Microsoft Research India
Chandu Thekkath, currently head of Microsoft Research India, joined Microsoft in 2001. Microsoft Research India, which began operating in January 2005, conducts basic research in computing and engineering sciences relevant to Microsoft’s business and the global IT community, with a special focus on algorithms, cryptography, security, mobility, networks and systems, multilingual systems, software engineering, machine learning, and the role of technology in socioeconomic development.
Thekkath began his career at Microsoft as a Senior Researcher at Microsoft Research Silicon Valley, where he did research in multiple areas: mobile devices, distributed data intensive computing, and large-scale storage systems. He also worked with the Hotmail team as chief architect for the Blue project. Blue went into production use within MSN in mid-2006 and was an early example within Microsoft of a large scale distributed storage system that provided strict read/write guarantees in the presence of disk, machine, and network failures.
Prior to Microsoft, Thekkath worked at the DEC/Compaq Systems Research Center, where he held the positions of Principal Engineer, Consulting Engineer, and Manager (Distributed Systems). At DEC, Thekkath’s most influential work was the Petal/Frangipani project. It was completed (and made public) in 1997 and influenced the design of Compaq’s VersaStore products and predates many of the storage and NAS appliances in the industry today. Thekkath was also a principal in the XOM project, which was started when he was on a sabbatical at Stanford in 2000. XOM has many of the same ideas as the current-day Intel SGX.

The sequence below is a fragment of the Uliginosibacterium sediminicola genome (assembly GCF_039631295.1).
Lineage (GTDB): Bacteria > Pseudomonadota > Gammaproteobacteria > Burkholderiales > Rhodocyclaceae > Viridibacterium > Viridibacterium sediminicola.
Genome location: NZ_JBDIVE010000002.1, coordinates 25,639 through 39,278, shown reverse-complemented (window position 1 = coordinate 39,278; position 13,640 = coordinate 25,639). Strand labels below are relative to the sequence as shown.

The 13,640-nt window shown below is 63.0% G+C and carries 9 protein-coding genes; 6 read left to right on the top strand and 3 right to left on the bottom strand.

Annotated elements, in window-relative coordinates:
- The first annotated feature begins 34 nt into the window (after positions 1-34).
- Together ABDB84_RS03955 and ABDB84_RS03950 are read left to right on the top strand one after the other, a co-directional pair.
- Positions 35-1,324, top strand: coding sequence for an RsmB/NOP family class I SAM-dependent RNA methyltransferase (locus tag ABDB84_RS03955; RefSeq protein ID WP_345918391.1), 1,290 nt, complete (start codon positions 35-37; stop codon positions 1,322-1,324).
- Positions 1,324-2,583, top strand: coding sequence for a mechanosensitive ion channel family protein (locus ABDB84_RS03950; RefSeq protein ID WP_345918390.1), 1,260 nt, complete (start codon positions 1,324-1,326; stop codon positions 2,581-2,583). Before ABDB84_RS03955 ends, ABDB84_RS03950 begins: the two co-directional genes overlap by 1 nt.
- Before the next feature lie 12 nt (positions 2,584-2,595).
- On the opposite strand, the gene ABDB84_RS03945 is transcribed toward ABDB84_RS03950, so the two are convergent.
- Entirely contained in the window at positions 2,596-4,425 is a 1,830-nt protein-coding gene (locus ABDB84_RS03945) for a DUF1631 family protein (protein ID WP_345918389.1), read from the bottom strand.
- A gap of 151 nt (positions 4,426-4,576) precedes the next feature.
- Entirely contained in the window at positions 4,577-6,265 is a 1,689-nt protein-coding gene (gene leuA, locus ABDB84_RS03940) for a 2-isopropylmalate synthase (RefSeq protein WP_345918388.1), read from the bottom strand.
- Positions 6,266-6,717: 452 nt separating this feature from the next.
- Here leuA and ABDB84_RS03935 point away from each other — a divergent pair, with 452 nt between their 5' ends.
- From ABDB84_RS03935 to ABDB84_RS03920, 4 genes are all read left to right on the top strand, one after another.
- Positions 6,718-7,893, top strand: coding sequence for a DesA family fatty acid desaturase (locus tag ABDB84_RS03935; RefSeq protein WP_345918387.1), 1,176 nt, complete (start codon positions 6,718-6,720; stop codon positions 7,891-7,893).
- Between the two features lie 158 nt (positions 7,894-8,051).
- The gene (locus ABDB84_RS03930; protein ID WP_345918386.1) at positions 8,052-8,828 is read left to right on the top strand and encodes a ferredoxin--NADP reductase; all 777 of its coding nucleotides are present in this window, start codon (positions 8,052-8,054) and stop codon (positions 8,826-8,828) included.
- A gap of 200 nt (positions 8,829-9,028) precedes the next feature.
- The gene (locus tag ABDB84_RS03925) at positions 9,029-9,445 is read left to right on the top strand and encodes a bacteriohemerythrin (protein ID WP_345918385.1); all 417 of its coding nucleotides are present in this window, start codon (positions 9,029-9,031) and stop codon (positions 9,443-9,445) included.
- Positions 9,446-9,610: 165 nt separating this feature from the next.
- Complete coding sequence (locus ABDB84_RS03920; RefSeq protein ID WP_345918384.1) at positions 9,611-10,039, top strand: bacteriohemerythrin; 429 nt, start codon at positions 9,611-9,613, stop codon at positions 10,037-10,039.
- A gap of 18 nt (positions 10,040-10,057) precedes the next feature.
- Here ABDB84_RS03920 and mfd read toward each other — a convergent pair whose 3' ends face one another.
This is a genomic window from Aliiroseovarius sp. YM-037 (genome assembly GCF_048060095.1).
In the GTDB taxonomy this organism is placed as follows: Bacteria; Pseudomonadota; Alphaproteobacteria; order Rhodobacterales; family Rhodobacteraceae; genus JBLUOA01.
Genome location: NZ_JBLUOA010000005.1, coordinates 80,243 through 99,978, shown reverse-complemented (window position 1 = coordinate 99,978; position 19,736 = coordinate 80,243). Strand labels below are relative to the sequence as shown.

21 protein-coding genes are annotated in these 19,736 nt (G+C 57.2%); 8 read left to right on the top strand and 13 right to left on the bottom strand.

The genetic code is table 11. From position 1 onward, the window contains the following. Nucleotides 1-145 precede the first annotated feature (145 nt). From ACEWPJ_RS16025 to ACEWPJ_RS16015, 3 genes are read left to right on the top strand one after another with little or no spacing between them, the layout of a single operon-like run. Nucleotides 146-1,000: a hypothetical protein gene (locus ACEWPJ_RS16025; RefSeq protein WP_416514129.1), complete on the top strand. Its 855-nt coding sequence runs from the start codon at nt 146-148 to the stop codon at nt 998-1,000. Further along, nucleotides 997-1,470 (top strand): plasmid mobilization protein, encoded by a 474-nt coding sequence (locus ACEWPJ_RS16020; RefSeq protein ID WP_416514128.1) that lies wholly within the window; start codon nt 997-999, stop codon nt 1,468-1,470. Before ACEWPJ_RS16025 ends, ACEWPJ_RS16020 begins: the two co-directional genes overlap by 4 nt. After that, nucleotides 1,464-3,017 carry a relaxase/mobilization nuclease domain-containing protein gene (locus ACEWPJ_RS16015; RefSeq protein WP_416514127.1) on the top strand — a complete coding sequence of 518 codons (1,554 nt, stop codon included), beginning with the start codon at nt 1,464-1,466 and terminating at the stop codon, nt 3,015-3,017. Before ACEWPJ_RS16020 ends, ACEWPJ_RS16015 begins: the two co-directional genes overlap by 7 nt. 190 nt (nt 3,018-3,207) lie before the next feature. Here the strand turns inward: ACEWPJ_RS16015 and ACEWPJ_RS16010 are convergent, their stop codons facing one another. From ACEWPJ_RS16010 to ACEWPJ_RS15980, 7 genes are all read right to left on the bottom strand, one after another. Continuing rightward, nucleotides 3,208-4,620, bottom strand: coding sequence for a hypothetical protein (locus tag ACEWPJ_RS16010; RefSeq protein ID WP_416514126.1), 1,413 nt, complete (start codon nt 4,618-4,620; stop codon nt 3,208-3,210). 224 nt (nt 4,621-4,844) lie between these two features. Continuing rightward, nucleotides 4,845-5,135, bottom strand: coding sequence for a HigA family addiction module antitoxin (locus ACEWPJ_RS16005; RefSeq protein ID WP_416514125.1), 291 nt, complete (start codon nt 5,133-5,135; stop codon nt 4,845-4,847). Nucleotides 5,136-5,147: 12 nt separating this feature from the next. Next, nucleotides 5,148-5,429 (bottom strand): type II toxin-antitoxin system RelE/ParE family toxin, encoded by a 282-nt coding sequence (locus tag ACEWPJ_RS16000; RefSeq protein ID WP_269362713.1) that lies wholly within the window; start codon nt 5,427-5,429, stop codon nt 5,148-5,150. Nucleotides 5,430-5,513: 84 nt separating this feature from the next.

Thekkath worked as a software development engineer at Monolithic Memories Inc. (now part of AMD) and Hewlett Packard between 1983 and 1988.
Thekkath received a BTech. in EE (Electronics) from IIT Madras in 1982, where he was awarded the Governor’s Prize, an M.S. in EE from UC Santa Barbara in 1983, an M.S. in Computer Science from Stanford in 1989, and a Ph.D. in Computer Science from the University of Washington in 1994. He is a fellow of the ACM and has published a number of influential papers in the premier conferences in the field and holds about 30 patents in operating systems, networks, distributed systems, and computer architecture.
Thekkath is a certified instrument flight and ground instructor. His cunning plan is to earn his living as an instructor in case the computer phenomenon turns out to be a passing fad.